Genomes and Genes
Topoisomerases: Target for Antitrypanosomal Therapy
Principal Investigator: Theresa Shapiro
Abstract: African trypanosomiasis is lethal if not treated and its incidence is increasing. Existing therapies are antique by contemporary standards and no vaccine is available. The DNA topoisomerases are enzymes essential for nucleic acid biosynthesis and cell survival and are proven targets for clinically valuable anti-infective and antitumor drugs. Previous work from this lab has established that topoisomerase inhibitors cause dramatic lesions in nuclear and mitochondrial (kinetoplast) DNA which are directly proportional to cell killing. This is an ongoing project to examine the DNA topoisomerases as targets for antitrypanosomal drug development, and the specific aims are three. First is to study type I enzymes, including the intracellular localization of structurally unique topo IB. This aim also includes the newly identified topoisomerases IA, characterizing their gene sequence and investigating intrace!!ular enzyme function by RNAi silencing. Aim 2 focuses on a previously unrecognized, second type IIA topoisomerase that occurs in trypanosomes: its catalytic features and inhibitor susceptibilities, and the consequences of silencing by RNAi. The third aim is to bring these basic molecular studies closer to the clinic by exploring the structure-activity relationship and selective toxicity of known topoisomerase inhibitors against trypanosomes in vitro. Included are recently discovered inhibitors oftopo IB, as well as topo II inhibitors with representatives currently in clinical trials. Compounds that appear most promising will be evaluated in mice. These studies take a multi-faceted, rational, and tangible approach to the development of much-needed new anti-trypanosomal chemotherapy.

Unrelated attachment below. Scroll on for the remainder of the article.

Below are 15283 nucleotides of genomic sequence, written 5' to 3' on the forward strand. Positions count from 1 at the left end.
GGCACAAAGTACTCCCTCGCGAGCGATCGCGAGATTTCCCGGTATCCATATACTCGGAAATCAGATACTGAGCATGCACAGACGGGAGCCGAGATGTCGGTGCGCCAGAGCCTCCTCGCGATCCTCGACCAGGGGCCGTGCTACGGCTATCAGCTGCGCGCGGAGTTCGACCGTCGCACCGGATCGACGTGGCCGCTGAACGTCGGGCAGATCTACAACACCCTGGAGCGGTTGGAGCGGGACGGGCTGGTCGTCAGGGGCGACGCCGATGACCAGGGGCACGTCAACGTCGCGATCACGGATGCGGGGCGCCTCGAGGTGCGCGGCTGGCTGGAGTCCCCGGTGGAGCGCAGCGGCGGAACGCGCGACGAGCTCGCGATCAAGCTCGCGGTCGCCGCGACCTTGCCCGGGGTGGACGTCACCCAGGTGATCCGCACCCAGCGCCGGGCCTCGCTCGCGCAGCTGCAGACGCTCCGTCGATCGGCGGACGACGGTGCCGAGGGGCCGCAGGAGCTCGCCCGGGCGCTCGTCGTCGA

Funding Period: 1990-08-01 - 2009-04-30
more information: NIH RePORT
- Potent antitrypanosomal activities of heat shock protein 90 inhibitors in vitro and in vivoKirsten J Meyer
Department of Pharmacology and Molecular Sciences, The Johns Hopkins UniversitySchool of Medicine, Baltimore, MD, USA
J Infect Dis 208:489-99. 2013..brucei. These promising results support the use of inhibitors to study Hsp90 function in trypanosomes and to expand current clinical development of Hsp90 inhibitors to include T. brucei...
- Distinct genes encode type II Topoisomerases for the nucleus and mitochondrion in the protozoan parasite Trypanosoma bruceiTomasz Kulikowicz
Division of Clinical Pharmacology, Department of Medicine, The Johns Hopkins University School of Medicine, Baltimore, Maryland 21205, USA
J Biol Chem 281:3048-56. 2006....
- A mitochondrial topoisomerase IA essential for late theta structure resolution in African trypanosomesJane R Scocca
Division of Clinical Pharmacology, Department of Medicine and of Pharmacology, The Johns Hopkins University School of Medicine, Baltimore, MD, USA
Mol Microbiol 67:820-9. 2008..With no close orthologue in humans it also offers a target for the rational development of selectively toxic new antiprotozoal therapies...
- Activity of indenoisoquinolines against African trypanosomesRahul P Bakshi
Department of Medicine, Division of Clinical Pharmacology, The Johns Hopkins University School of Medicine, Baltimore, Maryland 21205, USA
Antimicrob Agents Chemother 53:123-8. 2009..The indenoisoquinolines provide a promising lead for the development of drugs against sleeping sickness...
- Newly identified antibacterial compounds are topoisomerase poisons in African trypanosomesSonya C Tang
Department of Medicine, The Johns Hopkins University School of Medicine, 301 Hunterian Building, 725 North Wolfe Street, Baltimore, MD 21205, USA
Antimicrob Agents Chemother 54:620-6. 2010..Both compounds are planar aromatic polycyclic structures that intercalate into and unwind DNA. These findings reinforce the utility of topoisomerase IImt as a target for development of new drugs for African sleeping sickness...